An hour later, with the sun higher on the horizon, I was able to get a few shots that captured some of the action — if I adjusted them in Lightroom and didn’t crop them too tightly.


Luckily things turned better when we finally moved up to Seabeck around 8:00 AM. Even with the lack of sunshine, we were close enough to get some pretty good shots. This immature Bald Eagle flew in to greet us.


Logan seemed to be having a great time,


which made the 4:30 wake-up worthwhile, no matter how few shots might turn out. Leslie and Logan also spotted these Harbor Seals hanging out below the wharf, one of the few times I’ve ever seen them with more than their head out of the water.


The main attraction here, though, are the Great Blue Herons which gather at the fishing hole just behind Barbie’s (closed) restaurant.


They gather here just before the tide goes out enough to reveal a small pool where the Sculpin seem to get trapped in larger numbers than anywhere else. If you’re lucky, you get to witness the intimidation the herons use to claim the spot.


If you’re unlucky you miss the best shot of the day because one of the herons jumps right out of the frame. My consolation is that Logan, standing further away, managed to capture the whole scene (which I posted quite awhile ago) with my older, far-less-expensive gear .

Back to Big Beef Creek

One of the reasons I hesitated to return to Bear River was that it was right in the middle of the Sculpin run at Seabeck and I was afraid the run would be over before we returned. While it had slowed down considerably, it was still taking place when I returned at the end of June. It turned out to be a beautiful day, and I got some great shots, shots that, unfortunately, looked a lot like shots I’d gotten there before I went to Bear River. When you return to the same spot year after year, it gets harder and harder to top the shots you’ve already posted.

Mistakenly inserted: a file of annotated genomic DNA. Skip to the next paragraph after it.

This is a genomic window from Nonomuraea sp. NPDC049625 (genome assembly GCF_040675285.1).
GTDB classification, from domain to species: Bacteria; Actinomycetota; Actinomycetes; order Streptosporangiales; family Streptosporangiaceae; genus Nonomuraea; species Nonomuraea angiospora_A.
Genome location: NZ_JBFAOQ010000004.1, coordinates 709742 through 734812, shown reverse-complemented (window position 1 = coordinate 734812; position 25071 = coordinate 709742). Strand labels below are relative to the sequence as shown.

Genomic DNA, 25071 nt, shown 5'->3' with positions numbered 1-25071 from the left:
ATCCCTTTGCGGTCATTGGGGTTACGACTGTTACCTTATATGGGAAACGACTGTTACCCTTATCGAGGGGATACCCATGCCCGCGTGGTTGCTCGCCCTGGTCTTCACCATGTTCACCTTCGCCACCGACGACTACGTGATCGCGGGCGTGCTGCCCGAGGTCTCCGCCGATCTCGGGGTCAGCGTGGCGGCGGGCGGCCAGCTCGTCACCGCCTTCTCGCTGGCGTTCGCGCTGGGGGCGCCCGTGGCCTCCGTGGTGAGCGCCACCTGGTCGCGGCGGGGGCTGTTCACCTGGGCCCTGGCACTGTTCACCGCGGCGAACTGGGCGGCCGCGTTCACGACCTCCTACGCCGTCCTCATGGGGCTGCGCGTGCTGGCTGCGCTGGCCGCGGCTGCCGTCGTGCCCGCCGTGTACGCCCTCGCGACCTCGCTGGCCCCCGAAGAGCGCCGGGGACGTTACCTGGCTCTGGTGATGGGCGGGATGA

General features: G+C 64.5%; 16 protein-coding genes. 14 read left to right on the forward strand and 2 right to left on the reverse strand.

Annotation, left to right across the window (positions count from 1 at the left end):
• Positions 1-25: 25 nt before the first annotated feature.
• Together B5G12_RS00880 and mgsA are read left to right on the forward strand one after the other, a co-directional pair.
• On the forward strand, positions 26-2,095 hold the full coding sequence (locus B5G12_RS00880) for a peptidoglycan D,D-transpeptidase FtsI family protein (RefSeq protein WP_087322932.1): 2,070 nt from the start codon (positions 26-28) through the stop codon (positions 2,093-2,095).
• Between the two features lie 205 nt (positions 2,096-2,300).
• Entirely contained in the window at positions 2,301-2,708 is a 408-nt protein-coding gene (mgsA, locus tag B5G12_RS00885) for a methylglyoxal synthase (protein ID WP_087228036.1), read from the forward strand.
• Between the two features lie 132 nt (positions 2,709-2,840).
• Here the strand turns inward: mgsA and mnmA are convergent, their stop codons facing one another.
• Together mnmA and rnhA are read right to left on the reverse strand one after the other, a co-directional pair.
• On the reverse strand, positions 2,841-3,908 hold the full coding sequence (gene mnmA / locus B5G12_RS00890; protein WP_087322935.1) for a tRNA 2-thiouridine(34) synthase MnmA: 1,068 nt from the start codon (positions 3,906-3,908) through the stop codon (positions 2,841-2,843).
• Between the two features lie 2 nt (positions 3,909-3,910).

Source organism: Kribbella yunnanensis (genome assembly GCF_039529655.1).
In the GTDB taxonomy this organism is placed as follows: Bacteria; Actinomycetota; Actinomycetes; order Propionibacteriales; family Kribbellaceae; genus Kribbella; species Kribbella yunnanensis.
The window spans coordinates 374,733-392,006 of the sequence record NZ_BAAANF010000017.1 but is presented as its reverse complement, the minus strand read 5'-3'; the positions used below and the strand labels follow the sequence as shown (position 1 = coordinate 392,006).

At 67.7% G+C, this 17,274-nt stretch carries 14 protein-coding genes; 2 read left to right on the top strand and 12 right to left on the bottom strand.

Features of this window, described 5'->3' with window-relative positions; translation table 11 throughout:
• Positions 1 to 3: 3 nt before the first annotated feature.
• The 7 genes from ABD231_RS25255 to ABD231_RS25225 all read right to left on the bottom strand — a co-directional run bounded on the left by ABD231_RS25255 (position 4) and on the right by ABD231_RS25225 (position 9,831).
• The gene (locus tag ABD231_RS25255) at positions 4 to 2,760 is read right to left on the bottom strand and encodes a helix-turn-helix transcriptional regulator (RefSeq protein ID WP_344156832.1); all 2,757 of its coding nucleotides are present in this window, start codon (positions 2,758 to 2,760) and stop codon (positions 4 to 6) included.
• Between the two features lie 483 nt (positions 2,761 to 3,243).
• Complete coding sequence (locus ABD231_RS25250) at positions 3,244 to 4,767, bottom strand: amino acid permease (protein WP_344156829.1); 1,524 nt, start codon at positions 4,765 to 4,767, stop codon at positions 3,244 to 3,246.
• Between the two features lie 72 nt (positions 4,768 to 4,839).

My favorite shots of the day were shots of Cedar Waxwings, shots I posted the day I took them instead of a month later. Even if the shots you get are no better than ones you’ve gotten before, it’s hard not to learn more about the herons and eagles you’ve observed. I’ve learned even more by talking to the photographers who get up there even more than I do. I’m nearly as fascinated by the complex interaction of the Eagles and the Great Blue Herons as I am by their beauty.

At the beginning of the day’s run, the herons will be quite spread out. However, once Great Blue Herons start to gather in a particular area, you can count on the eagles beginning to show up, too.


The heron on the left in the above shot has just caught a large Sculpin, and it’s not long before a mature Bald Eagle swoops in.


Often a juvenile eagle will follow the mature eagle.


Notice that the heron on the left drops its catch as the eagles approach. Some herons look like they’re ready to defend themselves, while others immediately take off. Others. like spectators in Auden’s “Musee des Beaux Arts” turn “away/Quite leisurely from the disaster; the ploughman may/Have heard the splash, the forsaken cry,/ But for him it was not an important failure


Notice that the immature eagle just flies through the flock, apparently unaware that there is even a fish to be had.


The experienced Bald Eagle, however, usually gets the fish dropped by the heron and feeds on it while the angry herons stand impotently around or fly off to a safer fishing hole.


Purple Martins at Seabeck

Purple Martins may not be as impressive as Bald Eagles or Great Blue Herons,


but I never go to Seabeck without trying to get pictures of them. Usually, I try to get a shot of them flying, but I’ve only managed to get one or two shots of them doing that because they’re a “swallow” after all — that was when strong made them float mid-air. So, I content myself with getting shots of them sitting on the railing or perched on the rod that holds nesting boxes, like this shot of a female Purple Martin.


It’s the male, though, that I try the hardest to get a shot of. I’m always amazed by how big


and purple they are.